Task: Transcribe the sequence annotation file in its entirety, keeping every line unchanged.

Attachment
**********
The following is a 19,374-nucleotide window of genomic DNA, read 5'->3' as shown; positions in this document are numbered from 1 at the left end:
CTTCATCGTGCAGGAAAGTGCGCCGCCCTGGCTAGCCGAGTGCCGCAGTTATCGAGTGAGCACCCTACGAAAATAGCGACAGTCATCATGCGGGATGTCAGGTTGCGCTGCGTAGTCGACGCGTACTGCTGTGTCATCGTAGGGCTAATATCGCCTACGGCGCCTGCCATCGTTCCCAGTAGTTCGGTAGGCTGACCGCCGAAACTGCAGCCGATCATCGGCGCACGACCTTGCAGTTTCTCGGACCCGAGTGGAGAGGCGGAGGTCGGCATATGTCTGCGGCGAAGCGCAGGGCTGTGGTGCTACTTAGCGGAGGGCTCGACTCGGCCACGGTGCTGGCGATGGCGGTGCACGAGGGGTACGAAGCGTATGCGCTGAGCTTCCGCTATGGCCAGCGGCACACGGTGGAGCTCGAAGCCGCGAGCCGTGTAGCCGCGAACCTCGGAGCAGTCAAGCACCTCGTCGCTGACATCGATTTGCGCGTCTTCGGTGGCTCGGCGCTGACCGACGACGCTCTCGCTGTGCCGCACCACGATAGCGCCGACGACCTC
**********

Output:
The following is a 19,374-nucleotide window of genomic DNA, read 5'->3' as shown; positions in this document are numbered from 1 at the left end:
CTTCATCGTGCAGGAAAGTGCGCCGCCCTGGCTAGCCGAGTGCCGCAGTTATCGAGTGAGCACCCTACGAAAATAGCGACAGTCATCATGCGGGATGTCAGGTTGCGCTGCGTAGTCGACGCGTACTGCTGTGTCATCGTAGGGCTAATATCGCCTACGGCGCCTGCCATCGTTCCCAGTAGTTCGGTAGGCTGACCGCCGAAACTGCAGCCGATCATCGGCGCACGACCTTGCAGTTTCTCGGACCCGAGTGGAGAGGCGGAGGTCGGCATATGTCTGCGGCGAAGCGCAGGGCTGTGGTGCTACTTAGCGGAGGGCTCGACTCGGCCACGGTGCTGGCGATGGCGGTGCACGAGGGGTACGAAGCGTATGCGCTGAGCTTCCGCTATGGCCAGCGGCACACGGTGGAGCTCGAAGCCGCGAGCCGTGTAGCCGCGAACCTCGGAGCAGTCAAGCACCTCGTCGCTGACATCGATTTGCGCGTCTTCGGTGGCTCGGCGCTGACCGACGACGCTCTCGCTGTGCCGCACCACGATAGCGCCGACGACCTC